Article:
You could probably cue any number of standard indiscretions, here: the Wraith discovers her partner's long-time affair{s}, true sexual orientation, illicit addictions or terrible secrets. But what if the loved one was secretly engaged in some kind of really awful thing? The sort of thing you wouldn't want to go to jail over, for fear of being killed in disgust by other inmates?

Can the Wraith feel love while holding back ectoplasmic vomit? Will she try to change her lover's errant ways, or realize she has to accept this truth for what it is, and her lover the way she is? Worse still, what if she begins to find the aberrant behavior to be just a little more desirable, each and every time she exercises her Love passion around the freak?


Drowning Ophelia

The death of a loved one is a very traumatic experience, and some people just never get over it. Grief and melancholy are par for the course in Wraith, but one would hope the living could grieve, escape their melancholia and then begin to heal. Sadly, this is not always the case.

So imagine the Wraith's lover is distraught over the Wraith's death - so distraught that she's seriously contemplating suicide, or else so unmotivated that she's just wasting away in her apartment, and shunning all human contact. But if the Wraith tries to help her in an overt way {such as Embodying}, she might just rekindle the grieving lover's desire to be with her, and create another suicide attempt while trying to stop it.

Storytellers should be careful about this complication: it can become something of a nuisance, rather than a plot point, if the Wraith is always having to zip back to her lover's apartment to stop her from drinking draino.


Shadow of Love

In many cases, the Shadow takes the form of the Wraith's worst side - the dark, depressing and dangerous "truth" that she either shied away from in life, or embraced. However, there are times when the Shadow wears the face of another. And while the Shadow may be the Psyche's "bad" side, as same as any other Wraith's, it speaks through another's lips, and with that other's words, adding to the character's inner turmoil.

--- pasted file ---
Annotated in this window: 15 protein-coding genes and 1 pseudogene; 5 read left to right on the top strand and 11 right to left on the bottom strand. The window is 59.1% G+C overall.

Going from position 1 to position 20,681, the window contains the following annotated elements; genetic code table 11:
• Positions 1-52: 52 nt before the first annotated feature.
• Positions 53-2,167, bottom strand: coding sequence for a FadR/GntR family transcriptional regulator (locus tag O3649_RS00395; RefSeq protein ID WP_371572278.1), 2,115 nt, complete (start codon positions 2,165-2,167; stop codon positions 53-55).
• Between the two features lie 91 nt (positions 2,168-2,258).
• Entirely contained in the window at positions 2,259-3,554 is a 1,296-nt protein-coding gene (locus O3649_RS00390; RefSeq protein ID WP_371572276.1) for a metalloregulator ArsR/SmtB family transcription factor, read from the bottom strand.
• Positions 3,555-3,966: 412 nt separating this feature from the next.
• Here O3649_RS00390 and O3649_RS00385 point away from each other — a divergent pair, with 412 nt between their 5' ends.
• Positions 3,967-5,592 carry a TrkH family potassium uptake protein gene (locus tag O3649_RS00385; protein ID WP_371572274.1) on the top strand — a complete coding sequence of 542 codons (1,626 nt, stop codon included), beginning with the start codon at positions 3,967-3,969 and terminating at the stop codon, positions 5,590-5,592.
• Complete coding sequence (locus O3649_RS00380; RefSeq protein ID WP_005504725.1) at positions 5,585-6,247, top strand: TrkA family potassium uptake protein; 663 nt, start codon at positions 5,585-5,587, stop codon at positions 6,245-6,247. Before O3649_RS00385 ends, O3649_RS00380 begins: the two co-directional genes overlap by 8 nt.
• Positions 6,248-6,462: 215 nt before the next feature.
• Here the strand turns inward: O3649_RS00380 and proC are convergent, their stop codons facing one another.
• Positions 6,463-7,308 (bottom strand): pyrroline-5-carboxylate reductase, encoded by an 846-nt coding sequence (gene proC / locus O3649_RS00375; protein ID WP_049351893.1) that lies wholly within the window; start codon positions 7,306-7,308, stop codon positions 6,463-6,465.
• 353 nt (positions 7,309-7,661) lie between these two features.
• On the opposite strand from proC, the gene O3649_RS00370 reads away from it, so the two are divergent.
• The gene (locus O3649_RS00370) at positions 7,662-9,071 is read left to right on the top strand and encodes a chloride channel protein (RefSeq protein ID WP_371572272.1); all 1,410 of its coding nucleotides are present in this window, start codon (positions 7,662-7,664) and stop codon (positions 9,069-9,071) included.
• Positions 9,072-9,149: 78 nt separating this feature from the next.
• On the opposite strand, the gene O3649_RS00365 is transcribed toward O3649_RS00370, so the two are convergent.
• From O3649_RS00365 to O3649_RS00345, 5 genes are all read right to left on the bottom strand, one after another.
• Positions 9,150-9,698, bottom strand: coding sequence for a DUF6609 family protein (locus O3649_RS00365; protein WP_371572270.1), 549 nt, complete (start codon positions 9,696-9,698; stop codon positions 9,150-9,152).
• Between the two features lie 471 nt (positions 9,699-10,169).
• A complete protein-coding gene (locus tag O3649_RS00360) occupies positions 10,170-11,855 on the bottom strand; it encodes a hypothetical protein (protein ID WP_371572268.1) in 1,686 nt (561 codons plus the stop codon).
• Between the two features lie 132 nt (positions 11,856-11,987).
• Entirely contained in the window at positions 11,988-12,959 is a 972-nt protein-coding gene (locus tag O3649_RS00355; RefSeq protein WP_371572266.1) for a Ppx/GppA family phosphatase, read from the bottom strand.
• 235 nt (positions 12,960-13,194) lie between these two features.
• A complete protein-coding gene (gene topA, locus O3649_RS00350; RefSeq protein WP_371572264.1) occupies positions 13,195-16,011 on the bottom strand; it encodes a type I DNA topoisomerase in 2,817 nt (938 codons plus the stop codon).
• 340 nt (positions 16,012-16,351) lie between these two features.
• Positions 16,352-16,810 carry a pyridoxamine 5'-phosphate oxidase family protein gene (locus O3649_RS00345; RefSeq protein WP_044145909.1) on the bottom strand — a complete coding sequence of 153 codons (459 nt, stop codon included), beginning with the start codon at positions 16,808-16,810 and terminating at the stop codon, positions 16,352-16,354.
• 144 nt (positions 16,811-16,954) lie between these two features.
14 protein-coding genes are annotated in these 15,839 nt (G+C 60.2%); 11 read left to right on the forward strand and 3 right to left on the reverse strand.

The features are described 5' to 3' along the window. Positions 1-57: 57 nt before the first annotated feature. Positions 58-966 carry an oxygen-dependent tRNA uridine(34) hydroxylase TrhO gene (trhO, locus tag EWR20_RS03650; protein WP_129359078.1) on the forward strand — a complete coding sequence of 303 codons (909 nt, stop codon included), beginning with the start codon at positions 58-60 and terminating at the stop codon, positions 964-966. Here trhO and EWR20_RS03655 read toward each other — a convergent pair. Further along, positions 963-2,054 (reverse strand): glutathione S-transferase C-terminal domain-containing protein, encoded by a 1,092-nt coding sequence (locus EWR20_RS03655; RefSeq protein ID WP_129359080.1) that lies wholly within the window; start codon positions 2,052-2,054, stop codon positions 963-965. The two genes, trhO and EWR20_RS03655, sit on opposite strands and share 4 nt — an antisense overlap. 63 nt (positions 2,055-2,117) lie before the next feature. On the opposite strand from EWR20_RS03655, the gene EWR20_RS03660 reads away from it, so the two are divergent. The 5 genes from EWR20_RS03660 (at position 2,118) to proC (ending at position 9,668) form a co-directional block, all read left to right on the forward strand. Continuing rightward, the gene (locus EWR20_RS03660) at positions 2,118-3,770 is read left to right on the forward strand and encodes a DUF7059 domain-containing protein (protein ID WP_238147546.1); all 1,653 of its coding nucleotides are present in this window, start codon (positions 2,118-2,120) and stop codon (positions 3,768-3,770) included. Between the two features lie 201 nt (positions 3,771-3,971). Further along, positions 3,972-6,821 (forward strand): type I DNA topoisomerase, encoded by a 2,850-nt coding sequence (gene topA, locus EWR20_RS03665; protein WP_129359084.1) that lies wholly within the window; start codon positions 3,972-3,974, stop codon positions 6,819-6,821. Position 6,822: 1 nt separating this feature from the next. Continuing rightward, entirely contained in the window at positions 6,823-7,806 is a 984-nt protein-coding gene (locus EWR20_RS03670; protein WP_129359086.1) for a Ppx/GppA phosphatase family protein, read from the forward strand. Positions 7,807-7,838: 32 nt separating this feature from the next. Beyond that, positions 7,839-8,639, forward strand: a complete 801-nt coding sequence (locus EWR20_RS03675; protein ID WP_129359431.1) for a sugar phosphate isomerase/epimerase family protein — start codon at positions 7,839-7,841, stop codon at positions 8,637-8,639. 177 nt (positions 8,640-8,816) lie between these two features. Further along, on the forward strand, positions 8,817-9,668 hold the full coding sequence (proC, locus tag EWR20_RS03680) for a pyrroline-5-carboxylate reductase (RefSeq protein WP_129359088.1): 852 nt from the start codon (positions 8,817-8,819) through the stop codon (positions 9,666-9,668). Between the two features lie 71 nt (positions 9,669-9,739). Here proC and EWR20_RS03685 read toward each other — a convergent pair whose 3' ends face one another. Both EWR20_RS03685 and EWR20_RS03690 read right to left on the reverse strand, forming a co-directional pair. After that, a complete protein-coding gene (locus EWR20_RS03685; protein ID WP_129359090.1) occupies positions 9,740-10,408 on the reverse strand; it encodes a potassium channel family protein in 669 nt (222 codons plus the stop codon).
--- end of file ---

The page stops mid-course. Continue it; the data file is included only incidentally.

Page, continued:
So imagine this: the Wraith's first love was tragically lost, long ago, and though she's gone on with her life she still thinks of that lost, true love. Then she dies, only to have that love re-appear in her head, and she's a real bitch sometimes...

Or... the Wraith lost someone she loved, and she herself was directly responsible. When she dies, and crosses over into the Shadowlands, her loved one is there, in her head, constantly reminding her of how she screwed up, and suggesting some interesting ways to "atone..."

This sort of thing works best with a new Wraith, who doesn't know what the Shadow really is, or else a headstrong Wraith who doesn't care to have the Pardoners telling her what's what. On the other hand, a ghost's capacity for self-delusion can be nearly endless, so it's not inconceivable that a Lemure could still be enthralled to the dark, angry lover in her head.


Love in a Void

Another option is to have the deceased lover turn up in the chronicle as a Spectre. Such a discovery is sure to play havoc with the Wraith's unlife - especially if she falls victim to the creature's wiles, or refuses to believe she's in love with a homicidal, suicidal and insane ghost.

This option works best if the Spectre is of a high caste, and still has her wits about her: she's more likely to have survived the Labyrinth, that way, and can try to tempt the Wraith into joining "the right side." Will the Wraith take her up on it? And if the Spectre gets found out, will the Wraith try to stop the inevitable Doomslaying?


Give Me My Money Back, You Bitch

Some players might want to renegotiate their Passions once they discover how bad this "love" thing is fucking their Wraiths up. After all, if the spook hears that the person she lived for is happy she's dead, couldn't the shock turn "Look after my S.O.: LOVE - 5" into something else? And if the Fetter's intent on killing herself, can't she just cut her off before the inevitable Harrowing?

The sad answer is "no." Wraiths are held back from moving on by the immense strength of their feelings and attachments, regardless of how good they are for them, or how strongly they're returned. And if the player designed the Wraith to have a Love Passion at 4 or 5 for someone that turned out to be totally unrequited... well, she's kind of stuck with that.

{And while she could pay a Monitor to cut off her Fetter... isn't that kind of suicidal in and of itself?}

The good news is that it is possible for a Wraith to develop new Passions and Fetters as the old ones wither away. Indeed, the act of sloughing away a former "lover" in favor of something - or someone - much better is ripe with roleplaying possibilities.

But for the time being, the core of the Wraith's very being is tied up with loving and/or being tied to that ungrateful bitch or bastard. And the Shadow is going to take very keen advantage of it.